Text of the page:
This week in 1862, Dickinson most likely read Thomas Wentworth Higginson’s essay, “The Life of Birds,” in the September edition of the Atlantic Monthly. It is one of the many essays he published in the Atlantic later collected in a volume in called Out-door Papers (1863) and was inspired in part by his admiration for Thoreau.
According to Christine Gerhardt, author of A Place for Humility: Whitman, Dickinson, and the Natural World (2014)
Birds were a major preoccupation of Dickinson’s throughout her life, and they mattered to her both as potent metaphors and as actual, living creatures.
Birds Dickinson mentions by name are: bluebird, blue jay, bobolink, crow, hummingbird, lark, oriole, owl, phoebe, robin, sparrow, woodpecker and wren. To help us explore Higginson’s essay and its influence on Dickinson’s many poems about birds, we are fortunate this week to have Christine Gerhardt as a guest blogger !
A Place for Humility is a revelation. Not just because it finds surprising and substantial links between the two major poets of the 19th century who are more often set in opposition, but on account of the exquisite and often surprising treatment of their nature poetry as poetry about real nature. We are so accustomed to reading Whitman and especially Dickinson as poets of self and consciousness using the world as metaphor that we sometimes forget they were also keen observers of the nature around them. Christine shows why this is important. She reads their work in the context of the emerging science of ecology and environmental sensibility of the second half of the 19th century, and the result is a model of eco-criticism that also highlights the growing, pressing concerns we face today in a world of headlong and devastating climate change.
“Birds are the Poor Man’s Music”
Springfield Republican, September 13, 1862
Progress of the War, page 1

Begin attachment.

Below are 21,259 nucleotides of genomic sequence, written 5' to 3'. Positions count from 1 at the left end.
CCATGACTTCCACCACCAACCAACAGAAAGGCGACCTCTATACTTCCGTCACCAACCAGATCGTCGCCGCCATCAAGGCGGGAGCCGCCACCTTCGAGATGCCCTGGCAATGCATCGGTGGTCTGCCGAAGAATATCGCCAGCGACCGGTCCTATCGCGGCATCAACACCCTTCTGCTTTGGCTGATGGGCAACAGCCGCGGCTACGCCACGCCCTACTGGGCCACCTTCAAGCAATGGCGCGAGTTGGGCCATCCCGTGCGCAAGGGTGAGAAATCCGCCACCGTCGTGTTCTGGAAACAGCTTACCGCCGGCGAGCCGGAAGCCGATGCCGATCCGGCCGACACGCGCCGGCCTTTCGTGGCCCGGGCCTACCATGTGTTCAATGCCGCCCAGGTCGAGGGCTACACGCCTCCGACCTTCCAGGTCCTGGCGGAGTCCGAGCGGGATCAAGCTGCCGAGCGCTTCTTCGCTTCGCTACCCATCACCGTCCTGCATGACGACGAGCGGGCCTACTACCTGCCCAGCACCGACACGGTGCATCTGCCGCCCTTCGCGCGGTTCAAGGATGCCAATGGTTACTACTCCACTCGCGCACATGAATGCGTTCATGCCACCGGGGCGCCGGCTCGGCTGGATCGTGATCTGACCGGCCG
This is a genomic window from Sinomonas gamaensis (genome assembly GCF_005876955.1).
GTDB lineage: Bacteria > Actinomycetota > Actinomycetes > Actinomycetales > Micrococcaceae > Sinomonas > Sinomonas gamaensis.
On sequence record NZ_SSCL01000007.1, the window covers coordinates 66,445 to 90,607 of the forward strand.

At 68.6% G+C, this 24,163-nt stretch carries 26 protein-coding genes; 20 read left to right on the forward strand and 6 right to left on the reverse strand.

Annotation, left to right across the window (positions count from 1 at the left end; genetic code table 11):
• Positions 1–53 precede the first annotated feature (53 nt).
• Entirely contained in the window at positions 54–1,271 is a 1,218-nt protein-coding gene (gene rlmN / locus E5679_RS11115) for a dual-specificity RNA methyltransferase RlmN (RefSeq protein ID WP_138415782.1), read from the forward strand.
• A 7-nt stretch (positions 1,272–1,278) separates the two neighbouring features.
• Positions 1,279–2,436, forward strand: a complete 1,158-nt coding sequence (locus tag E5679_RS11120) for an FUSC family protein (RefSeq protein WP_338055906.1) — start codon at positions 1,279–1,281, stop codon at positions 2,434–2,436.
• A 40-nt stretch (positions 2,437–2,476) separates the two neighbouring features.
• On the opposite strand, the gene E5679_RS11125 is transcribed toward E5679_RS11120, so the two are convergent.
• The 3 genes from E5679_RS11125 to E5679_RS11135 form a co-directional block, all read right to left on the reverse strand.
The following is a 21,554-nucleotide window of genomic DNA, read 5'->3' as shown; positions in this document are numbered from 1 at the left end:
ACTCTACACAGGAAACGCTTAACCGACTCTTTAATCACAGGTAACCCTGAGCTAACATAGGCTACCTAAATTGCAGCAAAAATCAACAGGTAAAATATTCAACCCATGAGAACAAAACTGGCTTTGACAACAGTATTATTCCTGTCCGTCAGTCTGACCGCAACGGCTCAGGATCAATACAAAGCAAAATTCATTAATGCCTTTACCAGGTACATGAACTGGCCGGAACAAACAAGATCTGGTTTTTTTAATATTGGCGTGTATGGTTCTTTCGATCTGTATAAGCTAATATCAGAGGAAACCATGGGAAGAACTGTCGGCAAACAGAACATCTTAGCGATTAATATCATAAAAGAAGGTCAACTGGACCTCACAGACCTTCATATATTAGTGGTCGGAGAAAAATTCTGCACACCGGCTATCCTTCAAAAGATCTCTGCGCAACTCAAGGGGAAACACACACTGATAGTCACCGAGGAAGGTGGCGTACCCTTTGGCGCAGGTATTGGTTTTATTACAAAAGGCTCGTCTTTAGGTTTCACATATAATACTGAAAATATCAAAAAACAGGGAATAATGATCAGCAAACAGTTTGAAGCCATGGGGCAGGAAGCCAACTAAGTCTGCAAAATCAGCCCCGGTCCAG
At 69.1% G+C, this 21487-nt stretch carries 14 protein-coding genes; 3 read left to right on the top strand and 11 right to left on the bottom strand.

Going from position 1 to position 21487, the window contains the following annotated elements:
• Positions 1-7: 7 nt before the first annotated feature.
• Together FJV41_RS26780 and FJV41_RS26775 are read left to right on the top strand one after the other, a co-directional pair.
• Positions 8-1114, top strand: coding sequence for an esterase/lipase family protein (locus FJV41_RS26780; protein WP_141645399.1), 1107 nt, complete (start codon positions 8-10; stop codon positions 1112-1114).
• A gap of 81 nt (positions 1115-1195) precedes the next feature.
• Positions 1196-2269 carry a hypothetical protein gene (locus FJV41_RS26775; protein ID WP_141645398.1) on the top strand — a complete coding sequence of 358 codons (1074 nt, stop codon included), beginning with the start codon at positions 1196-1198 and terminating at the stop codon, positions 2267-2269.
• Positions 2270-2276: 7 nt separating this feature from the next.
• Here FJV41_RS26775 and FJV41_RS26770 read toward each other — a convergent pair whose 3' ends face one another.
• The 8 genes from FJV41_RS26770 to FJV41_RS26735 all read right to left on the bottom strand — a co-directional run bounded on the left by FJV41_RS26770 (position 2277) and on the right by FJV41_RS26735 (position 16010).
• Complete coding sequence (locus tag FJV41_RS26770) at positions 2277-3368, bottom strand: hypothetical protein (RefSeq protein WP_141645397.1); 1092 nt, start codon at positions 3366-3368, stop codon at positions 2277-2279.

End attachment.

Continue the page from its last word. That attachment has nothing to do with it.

“The rebel armies still march on. There is no longer any doubt of their intentions. They have adopted the offensive policy, and are marching straight for the free states, hoping to do such damage and create such a panic before our new levies are brought into the field as shall bring us to their feet to accept peace on their terms. They have left their coast defenseless and have massed all their available force in Virginia and Tennessee, where they are moving northward and westward.”
Wit and Wisdom, page 6
“Birds are the poor man’s music, flowers the poor man’s poetry; and the rich man has no better.”
A Mad Poetess, page 7
“In that part of the Washington asylum which is still devoted to its insane patients, Dr. Nicholas showed me a sight which was particularly touching to me. Cross-legged upon the round table in the centre of the room was seated a woman, perhaps thirty years of age, who had the remains of remarkable beauty. Her long, gray hair was disheveled, and of her dress and appearance she evidently had not a thought; but, open upon her lap was a volume from which she was pretending to read aloud, making an unintelligible and incoherent gabble. By her side lay a volume of a novel of her own writing, with her own likeness of as a frontispiece, and she had gone crazy as an authoress. But what a pity is such an apparently unnecessary wreck of a lifetime of a beautiful girl, for I am told that her recovery is hopeless. Alas for the head that is to go wild with over-endowing!”